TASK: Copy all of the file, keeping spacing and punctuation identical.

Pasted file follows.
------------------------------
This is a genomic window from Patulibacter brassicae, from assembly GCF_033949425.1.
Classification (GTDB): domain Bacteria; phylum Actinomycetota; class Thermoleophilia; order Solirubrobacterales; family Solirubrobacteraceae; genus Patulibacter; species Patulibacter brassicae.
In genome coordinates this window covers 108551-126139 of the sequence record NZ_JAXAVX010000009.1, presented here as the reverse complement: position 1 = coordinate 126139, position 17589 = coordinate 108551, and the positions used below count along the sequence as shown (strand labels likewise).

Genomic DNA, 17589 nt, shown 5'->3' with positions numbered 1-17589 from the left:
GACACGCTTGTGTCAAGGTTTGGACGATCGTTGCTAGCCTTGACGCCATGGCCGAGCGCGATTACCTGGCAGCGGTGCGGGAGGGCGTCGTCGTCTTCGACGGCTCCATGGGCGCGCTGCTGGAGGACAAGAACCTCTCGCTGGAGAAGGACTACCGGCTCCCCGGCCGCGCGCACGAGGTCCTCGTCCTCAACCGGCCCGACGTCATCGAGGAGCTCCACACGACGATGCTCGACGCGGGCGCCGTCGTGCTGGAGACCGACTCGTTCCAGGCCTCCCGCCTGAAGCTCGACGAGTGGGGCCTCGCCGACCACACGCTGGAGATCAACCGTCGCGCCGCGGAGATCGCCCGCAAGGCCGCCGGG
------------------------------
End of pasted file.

This is a genomic window from Patulibacter brassicae, from assembly GCF_033949425.1.
Classification (GTDB): domain Bacteria; phylum Actinomycetota; class Thermoleophilia; order Solirubrobacterales; family Solirubrobacteraceae; genus Patulibacter; species Patulibacter brassicae.
In genome coordinates this window covers 108551-126139 of the sequence record NZ_JAXAVX010000009.1, presented here as the reverse complement: position 1 = coordinate 126139, position 17589 = coordinate 108551, and the positions used below count along the sequence as shown (strand labels likewise).

Genomic DNA, 17589 nt, shown 5'->3' with positions numbered 1-17589 from the left:
GACACGCTTGTGTCAAGGTTTGGACGATCGTTGCTAGCCTTGACGCCATGGCCGAGCGCGATTACCTGGCAGCGGTGCGGGAGGGCGTCGTCGTCTTCGACGGCTCCATGGGCGCGCTGCTGGAGGACAAGAACCTCTCGCTGGAGAAGGACTACCGGCTCCCCGGCCGCGCGCACGAGGTCCTCGTCCTCAACCGGCCCGACGTCATCGAGGAGCTCCACACGACGATGCTCGACGCGGGCGCCGTCGTGCTGGAGACCGACTCGTTCCAGGCCTCCCGCCTGAAGCTCGACGAGTGGGGCCTCGCCGACCACACGCTGGAGATCAACCGTCGCGCCGCGGAGATCGCCCGCAAGGCCGCCGGG